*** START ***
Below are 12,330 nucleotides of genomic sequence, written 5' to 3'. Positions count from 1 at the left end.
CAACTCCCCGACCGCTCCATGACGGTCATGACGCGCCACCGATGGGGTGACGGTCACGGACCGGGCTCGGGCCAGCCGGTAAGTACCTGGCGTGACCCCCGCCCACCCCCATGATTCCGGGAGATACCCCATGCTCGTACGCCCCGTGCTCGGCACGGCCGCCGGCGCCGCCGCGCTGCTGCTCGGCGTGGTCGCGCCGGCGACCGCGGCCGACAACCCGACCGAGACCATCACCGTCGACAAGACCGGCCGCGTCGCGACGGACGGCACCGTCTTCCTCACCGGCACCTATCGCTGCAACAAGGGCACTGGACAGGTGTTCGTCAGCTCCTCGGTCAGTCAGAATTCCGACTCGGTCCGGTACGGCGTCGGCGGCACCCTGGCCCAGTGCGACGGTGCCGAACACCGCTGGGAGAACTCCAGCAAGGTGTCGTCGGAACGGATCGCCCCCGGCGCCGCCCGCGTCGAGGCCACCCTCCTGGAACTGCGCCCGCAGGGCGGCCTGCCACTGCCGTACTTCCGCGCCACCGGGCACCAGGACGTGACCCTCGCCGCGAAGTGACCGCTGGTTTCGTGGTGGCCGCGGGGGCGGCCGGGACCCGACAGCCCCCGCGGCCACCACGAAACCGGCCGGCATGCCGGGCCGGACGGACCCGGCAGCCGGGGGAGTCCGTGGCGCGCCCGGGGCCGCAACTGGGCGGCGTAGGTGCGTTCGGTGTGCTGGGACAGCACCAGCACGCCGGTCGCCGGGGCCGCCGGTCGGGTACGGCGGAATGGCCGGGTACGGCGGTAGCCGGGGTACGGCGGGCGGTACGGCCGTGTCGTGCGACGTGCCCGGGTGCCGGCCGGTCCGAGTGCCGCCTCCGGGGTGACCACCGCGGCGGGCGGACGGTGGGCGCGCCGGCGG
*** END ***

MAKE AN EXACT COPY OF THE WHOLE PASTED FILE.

Below are 12,330 nucleotides of genomic sequence, written 5' to 3'. Positions count from 1 at the left end.
CAACTCCCCGACCGCTCCATGACGGTCATGACGCGCCACCGATGGGGTGACGGTCACGGACCGGGCTCGGGCCAGCCGGTAAGTACCTGGCGTGACCCCCGCCCACCCCCATGATTCCGGGAGATACCCCATGCTCGTACGCCCCGTGCTCGGCACGGCCGCCGGCGCCGCCGCGCTGCTGCTCGGCGTGGTCGCGCCGGCGACCGCGGCCGACAACCCGACCGAGACCATCACCGTCGACAAGACCGGCCGCGTCGCGACGGACGGCACCGTCTTCCTCACCGGCACCTATCGCTGCAACAAGGGCACTGGACAGGTGTTCGTCAGCTCCTCGGTCAGTCAGAATTCCGACTCGGTCCGGTACGGCGTCGGCGGCACCCTGGCCCAGTGCGACGGTGCCGAACACCGCTGGGAGAACTCCAGCAAGGTGTCGTCGGAACGGATCGCCCCCGGCGCCGCCCGCGTCGAGGCCACCCTCCTGGAACTGCGCCCGCAGGGCGGCCTGCCACTGCCGTACTTCCGCGCCACCGGGCACCAGGACGTGACCCTCGCCGCGAAGTGACCGCTGGTTTCGTGGTGGCCGCGGGGGCGGCCGGGACCCGACAGCCCCCGCGGCCACCACGAAACCGGCCGGCATGCCGGGCCGGACGGACCCGGCAGCCGGGGGAGTCCGTGGCGCGCCCGGGGCCGCAACTGGGCGGCGTAGGTGCGTTCGGTGTGCTGGGACAGCACCAGCACGCCGGTCGCCGGGGCCGCCGGTCGGGTACGGCGGAATGGCCGGGTACGGCGGTAGCCGGGGTACGGCGGGCGGTACGGCCGTGTCGTGCGACGTGCCCGGGTGCCGGCCGGTCCGAGTGCCGCCTCCGGGGTGACCACCGCGGCGGGCGGACGGTGGGCGCGCCGGCGG